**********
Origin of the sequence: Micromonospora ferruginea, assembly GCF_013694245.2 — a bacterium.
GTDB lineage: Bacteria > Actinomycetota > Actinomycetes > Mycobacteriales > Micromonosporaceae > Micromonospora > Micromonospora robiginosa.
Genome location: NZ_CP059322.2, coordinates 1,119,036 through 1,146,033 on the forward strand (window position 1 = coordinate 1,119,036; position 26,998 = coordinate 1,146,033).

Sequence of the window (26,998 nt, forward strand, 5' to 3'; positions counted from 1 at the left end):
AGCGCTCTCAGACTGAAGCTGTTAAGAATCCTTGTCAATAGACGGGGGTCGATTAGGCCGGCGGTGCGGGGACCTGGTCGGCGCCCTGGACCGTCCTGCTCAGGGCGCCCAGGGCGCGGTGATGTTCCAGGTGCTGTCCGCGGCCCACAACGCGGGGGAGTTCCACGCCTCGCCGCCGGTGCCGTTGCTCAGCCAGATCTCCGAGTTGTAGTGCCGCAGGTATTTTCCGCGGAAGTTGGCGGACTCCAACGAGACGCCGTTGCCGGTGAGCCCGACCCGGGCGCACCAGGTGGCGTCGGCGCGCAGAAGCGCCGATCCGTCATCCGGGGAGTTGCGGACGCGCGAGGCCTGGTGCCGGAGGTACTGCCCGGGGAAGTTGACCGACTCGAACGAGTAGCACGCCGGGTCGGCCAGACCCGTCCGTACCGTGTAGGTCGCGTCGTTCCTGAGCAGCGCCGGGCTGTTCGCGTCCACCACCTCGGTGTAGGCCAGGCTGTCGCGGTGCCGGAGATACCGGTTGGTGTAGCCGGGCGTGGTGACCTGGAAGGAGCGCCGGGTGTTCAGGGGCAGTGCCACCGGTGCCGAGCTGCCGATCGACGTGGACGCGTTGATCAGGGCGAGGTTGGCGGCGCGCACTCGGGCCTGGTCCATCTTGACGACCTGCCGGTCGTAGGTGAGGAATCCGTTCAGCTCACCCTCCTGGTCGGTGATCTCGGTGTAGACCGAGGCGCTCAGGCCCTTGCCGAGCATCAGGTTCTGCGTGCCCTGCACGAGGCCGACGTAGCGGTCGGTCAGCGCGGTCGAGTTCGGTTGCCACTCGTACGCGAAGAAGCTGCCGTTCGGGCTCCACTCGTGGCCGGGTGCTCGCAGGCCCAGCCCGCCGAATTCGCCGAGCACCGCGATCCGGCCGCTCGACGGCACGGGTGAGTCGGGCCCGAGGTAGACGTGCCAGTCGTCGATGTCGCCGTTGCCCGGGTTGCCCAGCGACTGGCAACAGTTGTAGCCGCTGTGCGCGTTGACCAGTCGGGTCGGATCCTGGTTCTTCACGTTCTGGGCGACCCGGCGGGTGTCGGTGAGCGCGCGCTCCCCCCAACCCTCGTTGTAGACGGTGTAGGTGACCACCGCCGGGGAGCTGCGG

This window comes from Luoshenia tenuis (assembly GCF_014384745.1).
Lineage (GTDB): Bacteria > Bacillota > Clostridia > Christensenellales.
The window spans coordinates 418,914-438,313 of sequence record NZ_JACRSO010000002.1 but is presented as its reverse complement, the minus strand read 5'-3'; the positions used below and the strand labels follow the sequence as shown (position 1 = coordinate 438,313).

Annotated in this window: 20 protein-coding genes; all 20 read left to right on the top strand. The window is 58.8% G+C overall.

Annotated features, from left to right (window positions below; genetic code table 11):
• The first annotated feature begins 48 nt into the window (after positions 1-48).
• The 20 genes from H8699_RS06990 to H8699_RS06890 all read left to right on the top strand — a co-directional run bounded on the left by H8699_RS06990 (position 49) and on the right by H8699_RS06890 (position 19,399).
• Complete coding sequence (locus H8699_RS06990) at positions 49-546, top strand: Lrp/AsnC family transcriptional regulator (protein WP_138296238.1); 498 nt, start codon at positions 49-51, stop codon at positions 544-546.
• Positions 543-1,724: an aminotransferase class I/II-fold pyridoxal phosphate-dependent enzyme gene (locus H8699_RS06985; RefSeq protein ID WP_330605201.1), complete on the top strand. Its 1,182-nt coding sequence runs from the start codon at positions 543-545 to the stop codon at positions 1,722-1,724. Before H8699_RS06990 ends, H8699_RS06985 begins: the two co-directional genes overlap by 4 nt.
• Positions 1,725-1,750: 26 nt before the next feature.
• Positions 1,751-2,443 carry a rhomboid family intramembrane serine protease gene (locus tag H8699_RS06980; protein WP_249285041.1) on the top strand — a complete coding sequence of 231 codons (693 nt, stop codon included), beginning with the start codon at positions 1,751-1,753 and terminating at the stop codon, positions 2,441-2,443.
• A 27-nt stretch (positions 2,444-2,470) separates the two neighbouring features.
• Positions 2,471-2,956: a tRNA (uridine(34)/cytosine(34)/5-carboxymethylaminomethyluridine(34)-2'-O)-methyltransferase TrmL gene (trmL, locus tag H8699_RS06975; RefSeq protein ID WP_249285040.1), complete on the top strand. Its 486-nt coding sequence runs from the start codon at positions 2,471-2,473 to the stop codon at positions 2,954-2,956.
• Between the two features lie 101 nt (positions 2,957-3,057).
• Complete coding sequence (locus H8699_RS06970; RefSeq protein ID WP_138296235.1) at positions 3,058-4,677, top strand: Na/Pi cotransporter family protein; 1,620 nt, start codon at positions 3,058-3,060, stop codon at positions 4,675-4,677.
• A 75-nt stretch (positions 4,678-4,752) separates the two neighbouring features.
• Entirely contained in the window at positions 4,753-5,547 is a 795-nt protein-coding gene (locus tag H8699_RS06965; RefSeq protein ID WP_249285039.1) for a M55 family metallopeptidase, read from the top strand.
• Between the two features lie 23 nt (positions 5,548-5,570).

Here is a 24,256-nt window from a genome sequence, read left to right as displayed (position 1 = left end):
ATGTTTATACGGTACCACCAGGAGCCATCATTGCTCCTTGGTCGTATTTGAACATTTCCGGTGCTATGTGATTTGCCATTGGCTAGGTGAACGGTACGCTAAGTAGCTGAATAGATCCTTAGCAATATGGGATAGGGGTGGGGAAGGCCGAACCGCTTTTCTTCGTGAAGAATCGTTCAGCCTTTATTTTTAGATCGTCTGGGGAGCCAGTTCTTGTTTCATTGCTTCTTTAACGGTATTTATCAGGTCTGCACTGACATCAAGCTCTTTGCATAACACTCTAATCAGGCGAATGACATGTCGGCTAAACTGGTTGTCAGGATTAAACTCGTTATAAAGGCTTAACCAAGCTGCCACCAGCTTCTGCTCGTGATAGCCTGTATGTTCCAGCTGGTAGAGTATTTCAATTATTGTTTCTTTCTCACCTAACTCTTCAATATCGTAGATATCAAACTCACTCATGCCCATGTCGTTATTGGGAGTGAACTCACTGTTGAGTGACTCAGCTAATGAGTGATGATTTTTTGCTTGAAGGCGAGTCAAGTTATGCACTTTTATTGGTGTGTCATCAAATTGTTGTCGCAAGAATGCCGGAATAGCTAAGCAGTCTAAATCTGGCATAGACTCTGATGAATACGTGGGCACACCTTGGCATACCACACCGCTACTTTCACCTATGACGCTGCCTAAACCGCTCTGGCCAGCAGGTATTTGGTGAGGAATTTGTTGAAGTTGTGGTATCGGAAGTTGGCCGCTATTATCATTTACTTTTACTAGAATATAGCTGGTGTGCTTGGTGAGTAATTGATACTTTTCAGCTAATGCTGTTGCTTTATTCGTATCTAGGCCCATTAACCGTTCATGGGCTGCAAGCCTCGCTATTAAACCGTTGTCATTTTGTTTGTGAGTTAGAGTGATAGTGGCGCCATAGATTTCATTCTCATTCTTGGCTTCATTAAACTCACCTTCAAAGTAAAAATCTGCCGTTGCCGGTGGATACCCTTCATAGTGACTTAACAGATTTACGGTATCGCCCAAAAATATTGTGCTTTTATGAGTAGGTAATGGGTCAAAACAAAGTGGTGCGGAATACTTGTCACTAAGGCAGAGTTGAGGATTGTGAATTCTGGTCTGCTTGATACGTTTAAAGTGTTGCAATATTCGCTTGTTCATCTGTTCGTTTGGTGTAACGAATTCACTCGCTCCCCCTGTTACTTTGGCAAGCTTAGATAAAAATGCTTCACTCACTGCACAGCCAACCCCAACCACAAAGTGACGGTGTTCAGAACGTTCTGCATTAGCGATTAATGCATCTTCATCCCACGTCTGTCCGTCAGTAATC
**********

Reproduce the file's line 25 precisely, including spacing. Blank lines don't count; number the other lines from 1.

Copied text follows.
ATGTTTATACGGTACCACCAGGAGCCATCATTGCTCCTTGGTCGTATTTGAACATTTCCGGTGCTATGTGATTTGCCATTGGCTAGGTGAACGGTACGCTAAGTAGCTGAATAGATCCTTAGCAATATGGGATAGGGGTGGGGAAGGCCGAACCGCTTTTCTTCGTGAAGAATCGTTCAGCCTTTATTTTTAGATCGTCTGGGGAGCCAGTTCTTGTTTCATTGCTTCTTTAACGGTATTTATCAGGTCTGCACTGACATCAAGCTCTTTGCATAACACTCTAATCAGGCGAATGACATGTCGGCTAAACTGGTTGTCAGGATTAAACTCGTTATAAAGGCTTAACCAAGCTGCCACCAGCTTCTGCTCGTGATAGCCTGTATGTTCCAGCTGGTAGAGTATTTCAATTATTGTTTCTTTCTCACCTAACTCTTCAATATCGTAGATATCAAACTCACTCATGCCCATGTCGTTATTGGGAGTGAACTCACTGTTGAGTGACTCAGCTAATGAGTGATGATTTTTTGCTTGAAGGCGAGTCAAGTTATGCACTTTTATTGGTGTGTCATCAAATTGTTGTCGCAAGAATGCCGGAATAGCTAAGCAGTCTAAATCTGGCATAGACTCTGATGAATACGTGGGCACACCTTGGCATACCACACCGCTACTTTCACCTATGACGCTGCCTAAACCGCTCTGGCCAGCAGGTATTTGGTGAGGAATTTGTTGAAGTTGTGGTATCGGAAGTTGGCCGCTATTATCATTTACTTTTACTAGAATATAGCTGGTGTGCTTGGTGAGTAATTGATACTTTTCAGCTAATGCTGTTGCTTTATTCGTATCTAGGCCCATTAACCGTTCATGGGCTGCAAGCCTCGCTATTAAACCGTTGTCATTTTGTTTGTGAGTTAGAGTGATAGTGGCGCCATAGATTTCATTCTCATTCTTGGCTTCATTAAACTCACCTTCAAAGTAAAAATCTGCCGTTGCCGGTGGATACCCTTCATAGTGACTTAACAGATTTACGGTATCGCCCAAAAATATTGTGCTTTTATGAGTAGGTAATGGGTCAAAACAAAGTGGTGCGGAATACTTGTCACTAAGGCAGAGTTGAGGATTGTGAATTCTGGTCTGCTTGATACGTTTAAAGTGTTGCAATATTCGCTTGTTCATCTGTTCGTTTGGTGTAACGAATTCACTCGCTCCCCCTGTTACTTTGGCAAGCTTAGATAAAAATGCTTCACTCACTGCACAGCCAACCCCAACCACAAAGTGACGGTGTTCAGAACGTTCTGCATTAGCGATTAATGCATCTTCATCCCACGTCTGTCCGTCAGTAATC